Maureen Mahoney

Over the last two decades, a dedicated Supreme Court bar has gained prominence, focusing on arguing the increasingly few cases before the justices each term. These lawyers face fierce competition in persuading clients to hire them, participating in a not-so-glamorous competition known in the industry as a “beauty contest.” At these lawyerly pageants, attorneys competing to take the case make their pitch and try to persuade the client that their firm is the best suitor.

In my new book, Unprecedented: The Constitutional Challenge to Obamacare (affiliate link), I go backstage and look at two of the most high-profile beauty contests in Supreme Court history: who would represent (1) the National Federation of Independent Business (NFIB) and (2) twenty-six states in their respective challenges to the constitutionality of Obamacare.

How did these litigants go about choosing their counsel? Which lawyers and law firms got passed over?

double red triangle arrows Continue reading “The Supreme Court ‘Beauty Contest': A Behind-the-Scenes Look”

Justice John Paul Stevens Above the Law.jpgRumors that Justice John Paul Stevens is about to step down from the Supreme Court are a recurring feature of the legal gossip landscape. As we previously observed, JPS retirement rumors “return each spring, with the birds and the flowers.”
But hey, we’re good sports, so we’ll blog about them. ‘Cause one of these days, they might actually turn out to be true — and we wouldn’t want to be caught flat-footed. (Our personal view, though, is that Justice Stevens will leave the Court as the late Chief Justice Rehnquist did — through death, not retirement.)
Anyway, here’s the latest gossip. Per Sean Rushton, executive director of the Committee for Justice, and an active participant in judicial confirmation battles:

For the past several weeks, there has been a rumor circulating among high-level officials in Washington, D.C., that a member of the U.S. Supreme Court has received grave medical news and will announce his or her retirement by year’s end. While such rumors are not unusual in the nation’s capital, this one comes from credible sources. Additionally, a less credible but still noteworthy post last week at the liberal Democratic Underground blog says, “Send your good vibes to Justice Stevens. I just got off the phone with a friend of his family and right now he is very ill and at 86 years old that is not good.”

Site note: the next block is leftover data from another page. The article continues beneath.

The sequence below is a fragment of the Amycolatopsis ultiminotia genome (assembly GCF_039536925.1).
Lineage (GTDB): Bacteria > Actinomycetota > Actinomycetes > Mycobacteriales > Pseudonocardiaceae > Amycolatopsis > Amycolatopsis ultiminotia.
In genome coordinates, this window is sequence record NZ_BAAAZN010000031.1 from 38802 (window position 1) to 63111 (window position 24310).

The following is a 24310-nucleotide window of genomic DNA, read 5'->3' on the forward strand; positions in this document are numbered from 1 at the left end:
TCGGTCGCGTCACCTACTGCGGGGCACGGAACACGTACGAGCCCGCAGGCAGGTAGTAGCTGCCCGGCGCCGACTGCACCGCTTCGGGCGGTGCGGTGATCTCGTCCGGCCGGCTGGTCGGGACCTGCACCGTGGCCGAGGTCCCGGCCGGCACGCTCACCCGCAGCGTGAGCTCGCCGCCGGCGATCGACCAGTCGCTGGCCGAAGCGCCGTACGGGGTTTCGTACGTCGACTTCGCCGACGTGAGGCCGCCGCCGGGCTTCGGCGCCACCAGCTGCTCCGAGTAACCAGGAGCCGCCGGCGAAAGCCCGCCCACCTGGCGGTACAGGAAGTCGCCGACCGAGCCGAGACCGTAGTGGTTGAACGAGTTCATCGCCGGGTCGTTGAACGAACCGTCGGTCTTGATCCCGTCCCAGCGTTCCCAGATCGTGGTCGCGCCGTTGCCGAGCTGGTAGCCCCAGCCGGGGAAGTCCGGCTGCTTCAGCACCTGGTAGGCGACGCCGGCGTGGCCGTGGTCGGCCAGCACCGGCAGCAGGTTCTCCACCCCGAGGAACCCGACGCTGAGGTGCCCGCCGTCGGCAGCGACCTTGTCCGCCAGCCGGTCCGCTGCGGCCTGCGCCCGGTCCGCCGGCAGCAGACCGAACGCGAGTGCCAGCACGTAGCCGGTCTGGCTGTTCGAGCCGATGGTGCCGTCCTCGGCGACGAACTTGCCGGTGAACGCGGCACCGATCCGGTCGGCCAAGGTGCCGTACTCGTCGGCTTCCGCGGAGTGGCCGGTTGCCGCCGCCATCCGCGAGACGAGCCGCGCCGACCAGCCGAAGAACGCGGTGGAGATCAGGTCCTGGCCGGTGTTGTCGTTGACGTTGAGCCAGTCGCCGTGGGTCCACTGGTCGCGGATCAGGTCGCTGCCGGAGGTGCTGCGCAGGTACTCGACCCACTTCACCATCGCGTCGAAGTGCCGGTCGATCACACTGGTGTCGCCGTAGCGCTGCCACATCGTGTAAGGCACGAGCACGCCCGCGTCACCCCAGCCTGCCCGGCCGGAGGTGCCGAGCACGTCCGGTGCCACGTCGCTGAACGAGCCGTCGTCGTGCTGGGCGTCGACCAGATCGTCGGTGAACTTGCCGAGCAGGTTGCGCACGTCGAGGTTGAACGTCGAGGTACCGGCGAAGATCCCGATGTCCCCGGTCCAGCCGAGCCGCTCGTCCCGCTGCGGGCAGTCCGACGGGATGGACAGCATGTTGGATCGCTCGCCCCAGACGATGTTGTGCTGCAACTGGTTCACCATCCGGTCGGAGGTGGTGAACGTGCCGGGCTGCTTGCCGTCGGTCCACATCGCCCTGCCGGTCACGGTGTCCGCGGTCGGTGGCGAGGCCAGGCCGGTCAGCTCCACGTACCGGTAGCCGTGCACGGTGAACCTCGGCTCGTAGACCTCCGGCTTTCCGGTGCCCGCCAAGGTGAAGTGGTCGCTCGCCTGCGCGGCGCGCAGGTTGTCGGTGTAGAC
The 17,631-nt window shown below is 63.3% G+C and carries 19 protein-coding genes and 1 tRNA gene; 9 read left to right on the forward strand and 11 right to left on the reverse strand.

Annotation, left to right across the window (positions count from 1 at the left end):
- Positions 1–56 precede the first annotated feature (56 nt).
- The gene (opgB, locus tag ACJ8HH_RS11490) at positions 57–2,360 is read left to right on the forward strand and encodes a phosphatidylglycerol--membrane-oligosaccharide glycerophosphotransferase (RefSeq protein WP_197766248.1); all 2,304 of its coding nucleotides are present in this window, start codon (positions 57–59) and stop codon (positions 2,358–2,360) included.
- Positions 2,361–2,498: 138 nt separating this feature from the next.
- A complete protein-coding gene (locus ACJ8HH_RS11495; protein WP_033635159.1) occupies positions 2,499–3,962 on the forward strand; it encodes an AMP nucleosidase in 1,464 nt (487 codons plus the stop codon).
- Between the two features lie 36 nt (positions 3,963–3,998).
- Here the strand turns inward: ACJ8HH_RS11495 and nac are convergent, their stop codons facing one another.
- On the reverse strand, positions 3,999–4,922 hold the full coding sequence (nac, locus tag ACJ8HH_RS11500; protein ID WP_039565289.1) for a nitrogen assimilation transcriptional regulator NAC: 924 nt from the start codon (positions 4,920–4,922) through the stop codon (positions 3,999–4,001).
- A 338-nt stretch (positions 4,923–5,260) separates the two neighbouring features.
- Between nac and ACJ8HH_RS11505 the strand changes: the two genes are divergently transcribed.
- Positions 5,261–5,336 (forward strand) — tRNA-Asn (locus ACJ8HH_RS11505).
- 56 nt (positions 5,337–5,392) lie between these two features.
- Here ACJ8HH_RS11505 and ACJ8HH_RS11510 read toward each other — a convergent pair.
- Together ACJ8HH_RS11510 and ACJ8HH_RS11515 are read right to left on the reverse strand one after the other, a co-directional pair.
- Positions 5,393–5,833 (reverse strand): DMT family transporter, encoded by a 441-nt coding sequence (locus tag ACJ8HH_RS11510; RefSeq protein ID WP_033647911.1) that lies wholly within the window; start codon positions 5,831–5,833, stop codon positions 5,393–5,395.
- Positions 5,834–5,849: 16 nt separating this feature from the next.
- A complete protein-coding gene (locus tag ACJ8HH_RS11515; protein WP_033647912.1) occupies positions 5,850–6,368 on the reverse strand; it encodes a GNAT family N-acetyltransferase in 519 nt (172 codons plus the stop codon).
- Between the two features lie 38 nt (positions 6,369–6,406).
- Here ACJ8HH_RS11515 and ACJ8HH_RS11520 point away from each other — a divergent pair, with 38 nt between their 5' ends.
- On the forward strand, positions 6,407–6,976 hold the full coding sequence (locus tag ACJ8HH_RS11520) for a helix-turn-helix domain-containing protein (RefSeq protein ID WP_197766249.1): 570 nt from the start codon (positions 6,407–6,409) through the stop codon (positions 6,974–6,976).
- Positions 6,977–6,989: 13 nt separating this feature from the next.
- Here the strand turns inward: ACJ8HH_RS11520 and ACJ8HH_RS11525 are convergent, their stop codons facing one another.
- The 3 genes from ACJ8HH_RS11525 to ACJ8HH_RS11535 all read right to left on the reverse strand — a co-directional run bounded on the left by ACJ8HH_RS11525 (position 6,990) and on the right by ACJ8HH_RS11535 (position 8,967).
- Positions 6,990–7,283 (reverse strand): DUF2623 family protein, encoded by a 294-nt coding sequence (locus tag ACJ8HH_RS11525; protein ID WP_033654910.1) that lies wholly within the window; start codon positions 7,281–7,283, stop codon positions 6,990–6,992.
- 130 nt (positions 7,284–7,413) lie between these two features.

Rushton’s rumor was picked up over at Confirm Them.
If Justice Stevens does resign from the Court, who might fill his robes? U.S. News’s Washington Whispers column offers this intelligence:

President Bush isn’t looking very far for his next conservative pick to the U.S. Supreme Court: His top two candidates work just 12 blocks away in the U.S. Court of Appeals for the District of Columbia Circuit. Insiders say Judge Janice Rogers Brown, appointed in June 2005, tops the list, followed by Judge Brett M. Kavanaugh, appointed in May.

Also up: Peter Keisler, whose nomination to the D.C. court is pending. So there’s no vacancy, you say? With apologies to Justice John Paul Stevens, 86, it’s his seat they hope to fill.

As ATL readers know, we love ourselves some Janice Rogers Brown. But would this outspoken, conservative judicial diva be able to make it through a Democrat-controlled Senate? The same goes for Brett Kavanaugh, whom Senator Chuck Schumer once described as “the Zelig of young Republican lawyers.”
Maureen Mahoney Maureen E Mahoney Above the Law Supreme Court.jpgSo we’d be interested in your views on a question that a (clearly conservative) reader sent to us earlier today:

How about a piece on SCOTUS candidates Bush could get through the Senate now that it’s controlled by Communists?

(Now now, dear reader, conservatives are trying to play NICE with Nancy Pelosi and her pals. No name calling.)
One obvious response: Maureen Mahoney (above right). We previously wrote about Mahoney in great detail over here. We expressed concerns over whether she would be perceived as conservative enough to secure the nomination. But in a Senate controlled by Democrats, being a moderate conservative — as opposed to a hardline one — would be a plus.
Thoughts?
Update: Lots of interesting names in the comments.
The Rumor About John Paul Stevens [Human Events]
Talking About Judge Brown [Confirm Them]
Another Reason to Go GOP [Confirm Them]
Washington Whispers [U.S. News and World Report]
Maureen Mahoney: “The Female John Roberts”? [Underneath Their Robes]